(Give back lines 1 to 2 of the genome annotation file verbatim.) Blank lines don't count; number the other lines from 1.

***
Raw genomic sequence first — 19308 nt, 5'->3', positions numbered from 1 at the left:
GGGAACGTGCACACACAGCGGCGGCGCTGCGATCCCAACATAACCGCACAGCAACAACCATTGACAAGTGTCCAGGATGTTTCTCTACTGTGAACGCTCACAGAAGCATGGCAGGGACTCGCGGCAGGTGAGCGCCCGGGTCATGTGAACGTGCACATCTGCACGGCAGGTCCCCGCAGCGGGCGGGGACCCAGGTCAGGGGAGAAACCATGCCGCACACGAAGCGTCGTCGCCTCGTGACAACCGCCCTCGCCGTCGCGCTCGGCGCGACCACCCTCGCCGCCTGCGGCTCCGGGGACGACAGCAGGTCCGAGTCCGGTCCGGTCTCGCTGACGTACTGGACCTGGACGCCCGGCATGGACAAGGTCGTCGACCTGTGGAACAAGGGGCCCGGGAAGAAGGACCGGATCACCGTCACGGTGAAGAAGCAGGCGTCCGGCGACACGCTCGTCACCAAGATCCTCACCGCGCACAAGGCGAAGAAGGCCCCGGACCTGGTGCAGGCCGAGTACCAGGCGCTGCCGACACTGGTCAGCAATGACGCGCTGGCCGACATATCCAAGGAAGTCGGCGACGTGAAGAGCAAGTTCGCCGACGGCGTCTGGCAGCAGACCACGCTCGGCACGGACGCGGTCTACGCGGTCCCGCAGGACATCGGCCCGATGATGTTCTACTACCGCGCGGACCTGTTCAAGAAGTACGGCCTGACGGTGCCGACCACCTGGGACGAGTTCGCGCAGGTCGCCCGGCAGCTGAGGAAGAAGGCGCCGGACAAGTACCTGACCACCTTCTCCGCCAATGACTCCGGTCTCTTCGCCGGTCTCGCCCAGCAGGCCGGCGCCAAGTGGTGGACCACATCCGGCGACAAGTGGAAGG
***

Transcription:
Raw genomic sequence first — 19308 nt, 5'->3', positions numbered from 1 at the left:
GGGAACGTGCACACACAGCGGCGGCGCTGCGATCCCAACATAACCGCACAGCAACAACCATTGACAAGTGTCCAGGATGTTTCTCTACTGTGAACGCTCACAGAAGCATGGCAGGGACTCGCGGCAGGTGAGCGCCCGGGTCATGTGAACGTGCACATCTGCACGGCAGGTCCCCGCAGCGGGCGGGGACCCAGGTCAGGGGAGAAACCATGCCGCACACGAAGCGTCGTCGCCTCGTGACAACCGCCCTCGCCGTCGCGCTCGGCGCGACCACCCTCGCCGCCTGCGGCTCCGGGGACGACAGCAGGTCCGAGTCCGGTCCGGTCTCGCTGACGTACTGGACCTGGACGCCCGGCATGGACAAGGTCGTCGACCTGTGGAACAAGGGGCCCGGGAAGAAGGACCGGATCACCGTCACGGTGAAGAAGCAGGCGTCCGGCGACACGCTCGTCACCAAGATCCTCACCGCGCACAAGGCGAAGAAGGCCCCGGACCTGGTGCAGGCCGAGTACCAGGCGCTGCCGACACTGGTCAGCAATGACGCGCTGGCCGACATATCCAAGGAAGTCGGCGACGTGAAGAGCAAGTTCGCCGACGGCGTCTGGCAGCAGACCACGCTCGGCACGGACGCGGTCTACGCGGTCCCGCAGGACATCGGCCCGATGATGTTCTACTACCGCGCGGACCTGTTCAAGAAGTACGGCCTGACGGTGCCGACCACCTGGGACGAGTTCGCGCAGGTCGCCCGGCAGCTGAGGAAGAAGGCGCCGGACAAGTACCTGACCACCTTCTCCGCCAATGACTCCGGTCTCTTCGCCGGTCTCGCCCAGCAGGCCGGCGCCAAGTGGTGGACCACATCCGGCGACAAGTGGAAGG